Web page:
Looking for the Elephant

  • onJuly 16, 2015
  • Vol.28 Summer 2015
  • byJo Kyung Ran
Looking for the Elephant
Tr. Heinz Insu Fenkl

The Polaroid camera I have is a Spectra. It uses film about 1.5 times larger than an ordinary Polaroid, and it’s more expensive. He bought it for my birthday a few years ago. I remember how happy I was when I unwrapped the present and saw it was the camera I had wanted so much. He took the first picture. I’m looking down a little, my head slightly bowed. The lipstick smudge on my wineglass is still plainly visible. I must have asked him, Should I take one of you? He shook his head. With one pack of film you can take ten pictures—there were nine left. He didn’t want me to, but I wish I had taken one of him to keep that day. Because we suddenly broke up shortly after that. And now I can’t love him, and I can’t hate him anymore. The camera—I brought it back home and got a shot of my family gathered around the table.

I usually sleep lying straight, flat on my back. When my stomach bothers me, I roll over onto my left side and fall asleep facing the wall. But no matter what position I sleep in, one of my arms stretches out— like it’s a habit—and ends up dangling down from the bed. Suddenly, I feel the sensation of someone gently holding my hand. I wake with a start. The room is dark. The warmth lingers on my palm. I try flexing the fingers of the hand that dangles from the bed. I feel like somebody sneaked in—he’s lying on the floor sitting at the foot of the bed, not even a tremor of movement. But I don’t even consider leaping out of bed or quickly snapping on the light. For some reason I don’t think it would be right. It wasn’t easy at first. The presence terrified me—so much that I had to sleep with the light on for a long time. But now I’m quite accustomed to the presence. Slowly, I force out my breath. I mean, I’m hoping it will figure out that I’m awake. After a little while I switch on the light. There’s nobody there. Not a trace of anybody having been there. But now I know. He’s been here. At first I wondered if it might be one of the spirits of this house. Or is it my dead grandmother, or my aunt, or my uncle?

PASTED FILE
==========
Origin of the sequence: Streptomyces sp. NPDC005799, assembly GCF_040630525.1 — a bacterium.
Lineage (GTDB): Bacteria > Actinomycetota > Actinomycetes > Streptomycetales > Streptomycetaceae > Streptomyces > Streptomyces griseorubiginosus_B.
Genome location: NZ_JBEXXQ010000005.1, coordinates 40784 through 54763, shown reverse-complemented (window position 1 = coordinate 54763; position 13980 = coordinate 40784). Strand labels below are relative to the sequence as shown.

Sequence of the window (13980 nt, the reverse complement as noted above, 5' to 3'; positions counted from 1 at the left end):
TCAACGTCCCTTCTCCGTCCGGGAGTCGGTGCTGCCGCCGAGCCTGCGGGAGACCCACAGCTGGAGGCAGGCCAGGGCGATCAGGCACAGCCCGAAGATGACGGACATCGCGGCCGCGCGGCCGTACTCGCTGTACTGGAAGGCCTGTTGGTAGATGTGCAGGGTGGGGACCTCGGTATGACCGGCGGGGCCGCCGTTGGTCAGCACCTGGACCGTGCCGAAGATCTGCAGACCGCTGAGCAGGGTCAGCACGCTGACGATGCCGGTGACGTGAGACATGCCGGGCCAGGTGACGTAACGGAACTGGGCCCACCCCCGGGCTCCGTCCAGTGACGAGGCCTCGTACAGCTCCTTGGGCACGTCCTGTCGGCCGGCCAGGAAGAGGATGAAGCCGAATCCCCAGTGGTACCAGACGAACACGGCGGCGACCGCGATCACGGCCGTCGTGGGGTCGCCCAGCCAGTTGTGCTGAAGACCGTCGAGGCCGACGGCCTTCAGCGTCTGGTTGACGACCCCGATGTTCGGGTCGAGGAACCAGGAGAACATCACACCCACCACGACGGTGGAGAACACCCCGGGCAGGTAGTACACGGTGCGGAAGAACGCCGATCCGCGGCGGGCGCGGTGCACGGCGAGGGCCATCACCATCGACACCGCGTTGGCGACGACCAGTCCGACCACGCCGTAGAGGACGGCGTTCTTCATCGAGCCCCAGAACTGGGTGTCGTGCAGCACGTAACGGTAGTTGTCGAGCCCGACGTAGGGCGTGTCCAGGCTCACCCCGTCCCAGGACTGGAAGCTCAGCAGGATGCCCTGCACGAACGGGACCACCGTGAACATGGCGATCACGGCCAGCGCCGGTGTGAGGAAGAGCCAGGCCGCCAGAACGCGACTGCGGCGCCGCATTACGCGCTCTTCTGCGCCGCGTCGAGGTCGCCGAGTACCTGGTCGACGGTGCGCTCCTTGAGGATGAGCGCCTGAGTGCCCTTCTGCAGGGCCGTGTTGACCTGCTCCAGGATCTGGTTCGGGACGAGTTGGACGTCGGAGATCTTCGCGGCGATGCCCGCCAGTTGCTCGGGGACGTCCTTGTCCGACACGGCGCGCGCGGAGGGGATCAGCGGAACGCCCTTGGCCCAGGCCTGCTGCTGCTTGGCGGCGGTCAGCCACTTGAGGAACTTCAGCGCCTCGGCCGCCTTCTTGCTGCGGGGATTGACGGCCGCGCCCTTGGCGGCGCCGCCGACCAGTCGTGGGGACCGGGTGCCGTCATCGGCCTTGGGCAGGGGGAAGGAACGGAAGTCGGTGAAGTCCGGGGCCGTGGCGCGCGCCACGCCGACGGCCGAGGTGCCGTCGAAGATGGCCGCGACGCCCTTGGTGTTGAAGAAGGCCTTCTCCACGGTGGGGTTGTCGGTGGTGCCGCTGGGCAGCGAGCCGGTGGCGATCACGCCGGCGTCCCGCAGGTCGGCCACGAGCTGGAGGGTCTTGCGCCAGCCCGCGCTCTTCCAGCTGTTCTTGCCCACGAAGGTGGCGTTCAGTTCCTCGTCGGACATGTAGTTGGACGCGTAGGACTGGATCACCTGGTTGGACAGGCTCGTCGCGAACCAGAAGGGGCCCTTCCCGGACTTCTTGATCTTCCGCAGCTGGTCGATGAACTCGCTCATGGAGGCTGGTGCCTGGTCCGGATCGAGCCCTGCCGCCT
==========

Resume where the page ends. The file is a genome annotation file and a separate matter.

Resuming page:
My father is from Yeosu. I’ve been there only once since I became an adult. I don’t like it, because that’s where my father was born. Too many bad things happen there. My father’s half brothers and half sisters drink way too much—they’re always fighting and crying. One of my uncles goes out onto the savage ocean for months at a time to catch the fish he sells at market. My father left his hometown when he was nine, after his mother died. She died on her birthday. For once, my grandfather, my seafaring uncles, and my aunts all gathered together in one place. My grandmother must have waited a long time for that day. She cooked a puffer fish soup and committed suicide by eating it all by herself. And not just any day—it had to be her birthday. I saw my grandmother in the one picture that’s left of her. Like my mother’s mother, who died young from breast cancer, she was dressed all in white, frowning. Both my grandmothers had thick black eyebrows. I decided I liked my father’s mother—because I think her death was dramatic. After she died, my father left home and came up to live in Seoul, and when he got married, he registered this place as his permanent address. But I know he loves Yeosu. I know that he privately dreams of going back there someday. I also know that whenever something about Yeosu comes up on TV shows like My Hometown at 6, he looks at me. Ha! Not a chance! I jerk my head and look the other way. Aunt Yonsook is the youngest of my father’s siblings. She’s especially fond of my father’s children, that is to say her nieces: my sisters and me. Every season, she would send us fish by courier—dried sole, croaker, and skate—and she called us all the time. She wanted to move up to Seoul, but after I was grown, she never came even once. Every holiday or memorial service she’d say, I should go, I should really go and see you all, and she would cry. She was the one who cried the most of all my father’s siblings. That’s why I was afraid of her. When she got married, she was prettied up in a long dress with her black hair hanging all the way down to her waist. I heard that her sailor husband (I only saw his face once) used to beat her. She had two kids with him before she got a divorce. I also heard that she was sending the money she made from her shop and her side job at the seashore to pay for the children’s education. They said she was tough. My mother liked Aunt Yonsook a lot. That young thing, she would say. Come to think of it, there wasn’t much difference in our ages even though I was her niece. Then Aunt Yonsook had a fight with her lover and jumped out of his fifth-floor apartment. A suicide. My father’s siblings berated her lover and accused him of murdering her. On the day of the autopsy, my father’s younger brother, Uncle Dosong, went to the morgue instead of him. My father was drunk—he couldn’t stop the dry heaves. Up to now, my father has given up smoking exactly three times. The first time was the day he came back after cremating my aunt. The autopsy wasn’t able to determine whether her death was a suicide or a homicide. They said that the man who had been her lover took care of the funeral. I guess that meant he paid the expenses. I heard all this from up here in Seoul. Go down to Yeosu? I shuddered. The funeral turned into utter chaos. The five surviving siblings were all drunk, and they yelled and cried, clutching one another by the collar. That was the night I first felt the strange presence in my room. After holding my breath and lying there for a long time, I floated up from my body. I looked at the foot of the bed and down at the floor. I called my dead aunt’s name in the dark room, Aunt Yonsook? I felt a coldness brush past my face. Those nights went on for a very long time. I didn’t say anything about it to my mother or my sisters. My family was afraid to talk about the dead. I just got used to it by myself. And after a while I didn’t feel the presence at all, not until the night after my uncle died. Uncle Dosong, who saw Aunt Yonsook’s autopsy with his own two eyes, was diagnosed with liver cancer at Severance Hospital two years after she died. He came and stayed in our house while he was an outpatient. My father’s siblings are all tall and well built—but Uncle Dosong became emaciated, his face grew dark. In that condition, he turned down my parents’ offer of their bedroom and slept in a fetal position on the living room sofa. When I had to go to the bathroom in the middle of the night, I couldn’t go downstairs. I was afraid my uncle might be lying there dead. It felt like my bladder would burst. My uncle went back down to Yeosu with his face black as a goat’s. He died two months later. Even then, I didn’t go to Yeosu. My father quit smoking again. I started waking up often around dawn. I couldn’t shake off the feeling that somebody was sitting at the foot of my bed or curled up on the floor where there was hardly space for a person to lie down. My palms were always clammy with sweat. I tried calling, Uncle Dosong? Nobody answered—not Aunt Yonsook, or Uncle Dosong, or my grandmother who killed herself a long time ago. Finally, I fell asleep with my Polaroid camera still in my hand.